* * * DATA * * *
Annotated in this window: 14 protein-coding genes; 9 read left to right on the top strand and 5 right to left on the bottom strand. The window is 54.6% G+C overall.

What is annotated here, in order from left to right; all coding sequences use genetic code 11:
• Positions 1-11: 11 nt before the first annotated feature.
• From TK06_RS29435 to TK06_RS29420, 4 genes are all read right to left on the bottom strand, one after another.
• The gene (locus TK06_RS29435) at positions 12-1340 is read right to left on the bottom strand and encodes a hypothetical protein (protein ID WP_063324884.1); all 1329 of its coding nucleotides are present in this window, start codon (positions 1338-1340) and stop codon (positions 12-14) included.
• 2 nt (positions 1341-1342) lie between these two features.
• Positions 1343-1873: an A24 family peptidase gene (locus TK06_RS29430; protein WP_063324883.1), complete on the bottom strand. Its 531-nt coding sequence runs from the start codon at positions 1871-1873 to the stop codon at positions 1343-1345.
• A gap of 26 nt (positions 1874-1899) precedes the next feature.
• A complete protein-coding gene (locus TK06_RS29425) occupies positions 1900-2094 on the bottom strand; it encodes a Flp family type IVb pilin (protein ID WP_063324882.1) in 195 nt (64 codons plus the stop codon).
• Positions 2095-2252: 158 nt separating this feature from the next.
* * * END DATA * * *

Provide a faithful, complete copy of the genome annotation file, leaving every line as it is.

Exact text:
Annotated in this window: 14 protein-coding genes; 9 read left to right on the top strand and 5 right to left on the bottom strand. The window is 54.6% G+C overall.

What is annotated here, in order from left to right; all coding sequences use genetic code 11:
• Positions 1-11: 11 nt before the first annotated feature.
• From TK06_RS29435 to TK06_RS29420, 4 genes are all read right to left on the bottom strand, one after another.
• The gene (locus TK06_RS29435) at positions 12-1340 is read right to left on the bottom strand and encodes a hypothetical protein (protein ID WP_063324884.1); all 1329 of its coding nucleotides are present in this window, start codon (positions 1338-1340) and stop codon (positions 12-14) included.
• 2 nt (positions 1341-1342) lie between these two features.
• Positions 1343-1873: an A24 family peptidase gene (locus TK06_RS29430; protein WP_063324883.1), complete on the bottom strand. Its 531-nt coding sequence runs from the start codon at positions 1871-1873 to the stop codon at positions 1343-1345.
• A gap of 26 nt (positions 1874-1899) precedes the next feature.
• A complete protein-coding gene (locus TK06_RS29425) occupies positions 1900-2094 on the bottom strand; it encodes a Flp family type IVb pilin (protein ID WP_063324882.1) in 195 nt (64 codons plus the stop codon).
• Positions 2095-2252: 158 nt separating this feature from the next.